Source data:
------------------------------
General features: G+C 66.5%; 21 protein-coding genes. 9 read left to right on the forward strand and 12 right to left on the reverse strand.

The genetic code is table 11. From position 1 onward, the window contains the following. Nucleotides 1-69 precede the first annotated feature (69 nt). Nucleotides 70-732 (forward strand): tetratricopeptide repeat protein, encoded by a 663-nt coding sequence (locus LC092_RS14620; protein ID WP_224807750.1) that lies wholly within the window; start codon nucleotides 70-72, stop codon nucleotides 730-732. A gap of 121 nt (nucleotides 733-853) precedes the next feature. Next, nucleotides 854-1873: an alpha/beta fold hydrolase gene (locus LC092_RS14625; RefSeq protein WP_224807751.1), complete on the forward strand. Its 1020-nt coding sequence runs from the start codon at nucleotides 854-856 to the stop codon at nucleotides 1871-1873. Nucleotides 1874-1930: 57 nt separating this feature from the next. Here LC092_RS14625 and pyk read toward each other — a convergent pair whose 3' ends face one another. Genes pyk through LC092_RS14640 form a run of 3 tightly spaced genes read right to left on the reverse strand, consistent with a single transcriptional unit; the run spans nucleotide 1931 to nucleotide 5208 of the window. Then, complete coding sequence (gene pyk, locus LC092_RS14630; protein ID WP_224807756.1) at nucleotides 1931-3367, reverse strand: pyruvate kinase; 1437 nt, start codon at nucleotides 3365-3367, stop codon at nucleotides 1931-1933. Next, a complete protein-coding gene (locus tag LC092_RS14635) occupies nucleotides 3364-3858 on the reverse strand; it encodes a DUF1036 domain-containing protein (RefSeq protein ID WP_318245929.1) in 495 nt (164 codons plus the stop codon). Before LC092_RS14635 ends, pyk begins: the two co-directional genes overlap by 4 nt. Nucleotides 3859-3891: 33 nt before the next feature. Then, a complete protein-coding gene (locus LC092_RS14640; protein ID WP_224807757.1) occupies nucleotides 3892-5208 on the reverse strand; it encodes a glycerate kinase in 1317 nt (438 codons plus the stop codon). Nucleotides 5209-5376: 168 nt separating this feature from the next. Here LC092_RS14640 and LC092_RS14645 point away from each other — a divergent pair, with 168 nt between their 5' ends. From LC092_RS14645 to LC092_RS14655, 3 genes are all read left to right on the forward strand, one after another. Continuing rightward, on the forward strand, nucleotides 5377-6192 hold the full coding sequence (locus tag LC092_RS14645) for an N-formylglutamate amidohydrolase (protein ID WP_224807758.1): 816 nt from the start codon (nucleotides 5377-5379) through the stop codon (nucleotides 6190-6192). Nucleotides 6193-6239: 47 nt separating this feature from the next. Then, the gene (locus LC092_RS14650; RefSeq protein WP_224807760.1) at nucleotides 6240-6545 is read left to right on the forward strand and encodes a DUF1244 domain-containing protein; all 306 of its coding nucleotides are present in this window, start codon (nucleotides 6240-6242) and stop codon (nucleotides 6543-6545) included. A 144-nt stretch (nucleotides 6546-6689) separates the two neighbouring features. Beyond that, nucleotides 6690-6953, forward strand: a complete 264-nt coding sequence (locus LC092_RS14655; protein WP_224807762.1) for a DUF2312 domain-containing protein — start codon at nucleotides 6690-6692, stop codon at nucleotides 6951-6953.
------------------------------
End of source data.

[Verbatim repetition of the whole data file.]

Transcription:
General features: G+C 66.5%; 21 protein-coding genes. 9 read left to right on the forward strand and 12 right to left on the reverse strand.

The genetic code is table 11. From position 1 onward, the window contains the following. Nucleotides 1-69 precede the first annotated feature (69 nt). Nucleotides 70-732 (forward strand): tetratricopeptide repeat protein, encoded by a 663-nt coding sequence (locus LC092_RS14620; protein ID WP_224807750.1) that lies wholly within the window; start codon nucleotides 70-72, stop codon nucleotides 730-732. A gap of 121 nt (nucleotides 733-853) precedes the next feature. Next, nucleotides 854-1873: an alpha/beta fold hydrolase gene (locus LC092_RS14625; RefSeq protein WP_224807751.1), complete on the forward strand. Its 1020-nt coding sequence runs from the start codon at nucleotides 854-856 to the stop codon at nucleotides 1871-1873. Nucleotides 1874-1930: 57 nt separating this feature from the next. Here LC092_RS14625 and pyk read toward each other — a convergent pair whose 3' ends face one another. Genes pyk through LC092_RS14640 form a run of 3 tightly spaced genes read right to left on the reverse strand, consistent with a single transcriptional unit; the run spans nucleotide 1931 to nucleotide 5208 of the window. Then, complete coding sequence (gene pyk, locus LC092_RS14630; protein ID WP_224807756.1) at nucleotides 1931-3367, reverse strand: pyruvate kinase; 1437 nt, start codon at nucleotides 3365-3367, stop codon at nucleotides 1931-1933. Next, a complete protein-coding gene (locus tag LC092_RS14635) occupies nucleotides 3364-3858 on the reverse strand; it encodes a DUF1036 domain-containing protein (RefSeq protein ID WP_318245929.1) in 495 nt (164 codons plus the stop codon). Before LC092_RS14635 ends, pyk begins: the two co-directional genes overlap by 4 nt. Nucleotides 3859-3891: 33 nt before the next feature. Then, a complete protein-coding gene (locus LC092_RS14640; protein ID WP_224807757.1) occupies nucleotides 3892-5208 on the reverse strand; it encodes a glycerate kinase in 1317 nt (438 codons plus the stop codon). Nucleotides 5209-5376: 168 nt separating this feature from the next. Here LC092_RS14640 and LC092_RS14645 point away from each other — a divergent pair, with 168 nt between their 5' ends. From LC092_RS14645 to LC092_RS14655, 3 genes are all read left to right on the forward strand, one after another. Continuing rightward, on the forward strand, nucleotides 5377-6192 hold the full coding sequence (locus tag LC092_RS14645) for an N-formylglutamate amidohydrolase (protein ID WP_224807758.1): 816 nt from the start codon (nucleotides 5377-5379) through the stop codon (nucleotides 6190-6192). Nucleotides 6193-6239: 47 nt separating this feature from the next. Then, the gene (locus LC092_RS14650; RefSeq protein WP_224807760.1) at nucleotides 6240-6545 is read left to right on the forward strand and encodes a DUF1244 domain-containing protein; all 306 of its coding nucleotides are present in this window, start codon (nucleotides 6240-6242) and stop codon (nucleotides 6543-6545) included. A 144-nt stretch (nucleotides 6546-6689) separates the two neighbouring features. Beyond that, nucleotides 6690-6953, forward strand: a complete 264-nt coding sequence (locus LC092_RS14655; protein WP_224807762.1) for a DUF2312 domain-containing protein — start codon at nucleotides 6690-6692, stop codon at nucleotides 6951-6953.